Atlantic City politics have had a bare-knuckle reputation from the start, a reputation periodically reinforced through scandal and indictments. The current mayor, Frank Gilliam Jr., and Councilman Jeffree Fauntleroy II are under fire after a late-night fight outside a club.
Back in 1909, there were more votes counted than there were registered voters, according to the Press of Atlantic City archives. In recent decades, the city has seen more than its share of corruption probes and convicted officials.
Many believe Farley inherited the mantle of Enoch “Nucky” Johnson, whose Prohibition-era organization split the difference between politics and racketeering. Johnson was the inspiration for Nucky Thompson, the main character of the HBO series “Boardwalk Empire,” a work of fiction inspired by Nelson Johnson’s nonfiction book.
Author Johnson, who is not related to Nucky Johnson, said one of the most difficult elements of writing his book was establishing Farley’s succession after Nucky Johnson went to prison on charges of tax evasion in 1941.
“The line is clear,” Johnson said.
Despite numerous investigations and allegations — including accusations of close ties to racketeers — Farley never faced indictment. Committee hearings in the 1950s, which included information from four Atlantic City police officers dubbed “the Four Horsemen,” and an investigation by New Jersey authorities in 1969 cast shadows on Farley. But, as Farley pointed out in numerous newspaper interviews, no guilt was ever proved.
Farley was extremely careful, Johnson said, with every element of the organization.
He also did as many favors as he could, for anyone he could, Johnson said, and tried to never hurt anyone with a “no” vote if he could possibly help it. That kept him a popular figure and helped solidify his standing.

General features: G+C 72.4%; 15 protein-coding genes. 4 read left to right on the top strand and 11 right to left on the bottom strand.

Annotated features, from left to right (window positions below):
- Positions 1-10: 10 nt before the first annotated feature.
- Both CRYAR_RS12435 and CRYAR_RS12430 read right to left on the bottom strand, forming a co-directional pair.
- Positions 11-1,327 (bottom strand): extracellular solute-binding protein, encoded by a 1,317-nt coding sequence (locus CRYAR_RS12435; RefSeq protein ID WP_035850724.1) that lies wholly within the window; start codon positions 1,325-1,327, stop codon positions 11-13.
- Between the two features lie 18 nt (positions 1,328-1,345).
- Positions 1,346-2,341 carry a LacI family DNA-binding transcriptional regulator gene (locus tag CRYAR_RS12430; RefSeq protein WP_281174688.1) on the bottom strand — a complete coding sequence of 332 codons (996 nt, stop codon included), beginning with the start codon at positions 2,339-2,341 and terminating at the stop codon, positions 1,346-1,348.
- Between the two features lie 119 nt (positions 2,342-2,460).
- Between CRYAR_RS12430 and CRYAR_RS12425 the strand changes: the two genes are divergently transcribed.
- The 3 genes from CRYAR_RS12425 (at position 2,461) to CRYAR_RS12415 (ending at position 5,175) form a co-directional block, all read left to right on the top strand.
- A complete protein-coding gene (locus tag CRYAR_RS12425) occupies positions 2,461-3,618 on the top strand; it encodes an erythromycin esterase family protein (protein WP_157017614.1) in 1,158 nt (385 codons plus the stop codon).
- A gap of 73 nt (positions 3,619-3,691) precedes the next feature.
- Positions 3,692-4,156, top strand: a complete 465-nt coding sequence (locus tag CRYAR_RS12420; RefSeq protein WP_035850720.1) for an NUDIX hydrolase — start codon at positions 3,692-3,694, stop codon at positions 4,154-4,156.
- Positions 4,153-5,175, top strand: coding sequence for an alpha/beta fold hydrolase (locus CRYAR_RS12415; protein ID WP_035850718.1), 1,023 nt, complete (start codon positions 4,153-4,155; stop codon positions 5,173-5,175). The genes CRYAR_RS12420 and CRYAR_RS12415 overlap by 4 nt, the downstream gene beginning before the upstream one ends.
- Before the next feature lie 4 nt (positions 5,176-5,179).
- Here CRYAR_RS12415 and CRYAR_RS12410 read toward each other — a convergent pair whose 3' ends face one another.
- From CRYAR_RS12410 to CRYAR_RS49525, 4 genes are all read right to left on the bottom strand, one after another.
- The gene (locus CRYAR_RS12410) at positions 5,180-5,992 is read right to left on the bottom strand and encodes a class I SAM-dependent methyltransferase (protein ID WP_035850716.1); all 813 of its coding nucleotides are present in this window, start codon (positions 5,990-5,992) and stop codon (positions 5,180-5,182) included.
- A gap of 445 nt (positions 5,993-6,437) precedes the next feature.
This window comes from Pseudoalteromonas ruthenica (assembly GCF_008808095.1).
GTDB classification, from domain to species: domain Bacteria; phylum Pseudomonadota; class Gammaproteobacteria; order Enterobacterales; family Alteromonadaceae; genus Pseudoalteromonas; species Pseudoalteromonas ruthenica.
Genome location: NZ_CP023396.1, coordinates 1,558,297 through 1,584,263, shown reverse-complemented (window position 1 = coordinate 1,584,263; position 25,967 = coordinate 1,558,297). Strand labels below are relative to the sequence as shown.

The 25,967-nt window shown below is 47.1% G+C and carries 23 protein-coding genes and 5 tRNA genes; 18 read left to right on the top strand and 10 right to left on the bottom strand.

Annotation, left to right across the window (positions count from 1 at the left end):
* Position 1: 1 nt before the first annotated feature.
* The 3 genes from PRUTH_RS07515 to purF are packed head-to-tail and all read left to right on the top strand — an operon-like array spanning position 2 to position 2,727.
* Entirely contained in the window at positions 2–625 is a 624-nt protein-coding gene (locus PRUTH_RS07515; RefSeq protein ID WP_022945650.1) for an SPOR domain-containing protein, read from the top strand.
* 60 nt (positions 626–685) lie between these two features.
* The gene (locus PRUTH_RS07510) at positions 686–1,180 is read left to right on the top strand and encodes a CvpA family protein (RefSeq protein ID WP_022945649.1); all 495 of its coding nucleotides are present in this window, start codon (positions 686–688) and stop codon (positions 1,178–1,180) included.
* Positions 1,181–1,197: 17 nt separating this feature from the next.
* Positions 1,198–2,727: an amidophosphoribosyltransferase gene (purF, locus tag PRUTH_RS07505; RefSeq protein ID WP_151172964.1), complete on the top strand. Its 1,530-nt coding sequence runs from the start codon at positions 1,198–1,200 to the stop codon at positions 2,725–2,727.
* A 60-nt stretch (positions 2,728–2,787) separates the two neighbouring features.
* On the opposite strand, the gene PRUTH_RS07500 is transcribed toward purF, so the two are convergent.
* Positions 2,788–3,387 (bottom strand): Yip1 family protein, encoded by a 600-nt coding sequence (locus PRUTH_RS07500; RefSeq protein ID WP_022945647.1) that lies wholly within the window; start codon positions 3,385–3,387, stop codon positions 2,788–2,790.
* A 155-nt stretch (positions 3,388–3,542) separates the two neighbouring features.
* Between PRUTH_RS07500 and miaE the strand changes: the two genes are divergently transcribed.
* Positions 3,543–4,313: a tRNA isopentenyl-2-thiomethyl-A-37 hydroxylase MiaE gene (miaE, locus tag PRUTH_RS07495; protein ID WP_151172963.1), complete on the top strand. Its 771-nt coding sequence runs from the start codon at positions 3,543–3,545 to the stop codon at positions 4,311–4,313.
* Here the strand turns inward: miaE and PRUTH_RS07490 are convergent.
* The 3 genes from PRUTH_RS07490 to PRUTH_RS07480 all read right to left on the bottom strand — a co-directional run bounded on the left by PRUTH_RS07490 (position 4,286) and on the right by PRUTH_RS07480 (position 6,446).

Farley’s rest stop
On July 31, 1964, Farley presided over the opening of the Atlantic City Expressway and the rest stop that would later bear his name. Then, and now, observers say he was the one responsible for getting that highway built. In April of 1977, months before Farley’s death, the service plaza was named in his honor.
A year later, according to the timeline created by the South Jersey Transportation Authority that operates the expressway, the arrival of casino gambling brought a big jump in traffic along the expressway.
Along the Garden State Parkway, rest stops are named for nearby towns.
Rest stops along the New Jersey Turnpike carry some of the best-known names in New Jersey history, including Thomas Edison, Alexander Hamilton and Walt Whitman.
Others commemorated include Clara Barton, the founder of the American Red Cross, and Joyce Kilmer, a poet and lecturer killed in World War I whose short poem about never seeing a poem as lovely as a tree probably sounds familiar even if his name does not.
The Frank Farley Plaza is open 24 hours 7 days a week.
- Sunoco gas station
- Pizza Hut
- Burger King
- Roy Rogers Express
- Hershey’s Ice Cream
- Starbucks Coffee
- Battleship New Jersey Model
- Pinelands Interpretive Center
- 9/11 Memorial
The Ventnor, New Jersey house Frank S. Farley’s lived in.